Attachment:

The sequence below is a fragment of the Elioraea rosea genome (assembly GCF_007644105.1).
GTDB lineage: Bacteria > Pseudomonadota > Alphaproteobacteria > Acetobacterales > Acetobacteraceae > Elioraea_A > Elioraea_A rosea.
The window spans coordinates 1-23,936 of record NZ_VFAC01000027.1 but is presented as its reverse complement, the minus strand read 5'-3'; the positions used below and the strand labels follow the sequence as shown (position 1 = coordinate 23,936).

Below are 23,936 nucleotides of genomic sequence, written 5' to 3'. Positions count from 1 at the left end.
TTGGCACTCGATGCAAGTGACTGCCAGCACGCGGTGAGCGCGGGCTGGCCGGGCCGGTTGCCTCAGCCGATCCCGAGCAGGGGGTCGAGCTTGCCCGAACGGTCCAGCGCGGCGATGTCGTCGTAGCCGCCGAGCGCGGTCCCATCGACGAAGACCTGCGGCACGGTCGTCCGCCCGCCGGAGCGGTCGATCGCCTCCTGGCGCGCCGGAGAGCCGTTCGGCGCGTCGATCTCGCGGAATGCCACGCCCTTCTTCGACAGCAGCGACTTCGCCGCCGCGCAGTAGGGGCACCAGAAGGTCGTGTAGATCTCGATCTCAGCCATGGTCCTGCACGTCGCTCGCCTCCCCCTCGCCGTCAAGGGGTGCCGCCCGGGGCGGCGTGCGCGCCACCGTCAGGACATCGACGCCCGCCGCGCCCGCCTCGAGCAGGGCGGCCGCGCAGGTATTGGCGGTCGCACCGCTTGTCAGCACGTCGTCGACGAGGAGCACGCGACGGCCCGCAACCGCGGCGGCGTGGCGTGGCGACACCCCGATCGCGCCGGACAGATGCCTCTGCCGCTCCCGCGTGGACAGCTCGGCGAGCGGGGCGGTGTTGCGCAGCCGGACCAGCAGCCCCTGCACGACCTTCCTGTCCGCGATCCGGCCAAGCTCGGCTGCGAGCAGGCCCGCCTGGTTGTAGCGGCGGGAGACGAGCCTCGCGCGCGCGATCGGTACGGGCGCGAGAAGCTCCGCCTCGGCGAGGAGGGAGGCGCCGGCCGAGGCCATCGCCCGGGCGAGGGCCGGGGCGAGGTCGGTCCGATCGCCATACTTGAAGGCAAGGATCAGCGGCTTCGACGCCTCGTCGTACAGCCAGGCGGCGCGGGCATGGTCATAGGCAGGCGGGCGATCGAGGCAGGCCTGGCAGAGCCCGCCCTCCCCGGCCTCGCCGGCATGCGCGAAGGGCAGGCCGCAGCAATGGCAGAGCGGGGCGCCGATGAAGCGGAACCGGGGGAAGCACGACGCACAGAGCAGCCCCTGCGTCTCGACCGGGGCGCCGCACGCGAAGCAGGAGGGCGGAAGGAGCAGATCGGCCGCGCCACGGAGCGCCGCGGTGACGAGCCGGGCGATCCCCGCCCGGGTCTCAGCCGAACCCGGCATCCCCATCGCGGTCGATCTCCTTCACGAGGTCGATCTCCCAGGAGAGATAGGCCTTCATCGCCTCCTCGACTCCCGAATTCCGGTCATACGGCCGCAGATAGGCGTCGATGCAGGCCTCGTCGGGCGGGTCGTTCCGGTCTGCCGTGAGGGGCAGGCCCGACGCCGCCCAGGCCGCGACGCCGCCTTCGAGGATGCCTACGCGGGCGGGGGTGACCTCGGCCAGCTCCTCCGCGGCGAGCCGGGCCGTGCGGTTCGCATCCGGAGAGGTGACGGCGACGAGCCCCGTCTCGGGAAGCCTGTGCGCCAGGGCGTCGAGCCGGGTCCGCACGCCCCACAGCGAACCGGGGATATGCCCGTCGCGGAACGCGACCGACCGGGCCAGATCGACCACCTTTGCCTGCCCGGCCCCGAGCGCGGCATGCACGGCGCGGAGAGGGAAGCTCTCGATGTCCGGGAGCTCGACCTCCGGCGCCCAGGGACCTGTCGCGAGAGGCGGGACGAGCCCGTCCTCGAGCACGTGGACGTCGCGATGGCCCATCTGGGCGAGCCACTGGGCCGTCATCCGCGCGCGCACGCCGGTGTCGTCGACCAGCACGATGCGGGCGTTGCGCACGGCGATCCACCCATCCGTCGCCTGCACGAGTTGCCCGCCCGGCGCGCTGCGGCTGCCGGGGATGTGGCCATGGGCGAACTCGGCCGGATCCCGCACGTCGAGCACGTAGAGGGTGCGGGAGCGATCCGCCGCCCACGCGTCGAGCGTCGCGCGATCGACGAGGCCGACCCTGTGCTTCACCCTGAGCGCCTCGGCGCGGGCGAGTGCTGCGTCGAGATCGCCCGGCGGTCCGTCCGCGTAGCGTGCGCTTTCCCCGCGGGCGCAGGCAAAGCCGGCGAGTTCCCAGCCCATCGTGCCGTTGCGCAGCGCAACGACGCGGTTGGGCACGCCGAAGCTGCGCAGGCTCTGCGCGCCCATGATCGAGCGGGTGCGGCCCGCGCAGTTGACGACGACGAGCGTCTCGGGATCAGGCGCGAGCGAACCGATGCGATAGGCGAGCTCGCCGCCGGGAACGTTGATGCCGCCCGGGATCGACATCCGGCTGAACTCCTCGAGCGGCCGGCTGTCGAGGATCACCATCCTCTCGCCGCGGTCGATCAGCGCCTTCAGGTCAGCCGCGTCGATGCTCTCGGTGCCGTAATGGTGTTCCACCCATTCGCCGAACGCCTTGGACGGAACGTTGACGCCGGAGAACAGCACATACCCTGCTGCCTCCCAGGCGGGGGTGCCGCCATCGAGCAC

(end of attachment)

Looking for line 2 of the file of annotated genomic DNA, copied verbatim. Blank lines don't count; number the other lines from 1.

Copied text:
GTDB lineage: Bacteria > Pseudomonadota > Alphaproteobacteria > Acetobacterales > Acetobacteraceae > Elioraea_A > Elioraea_A rosea.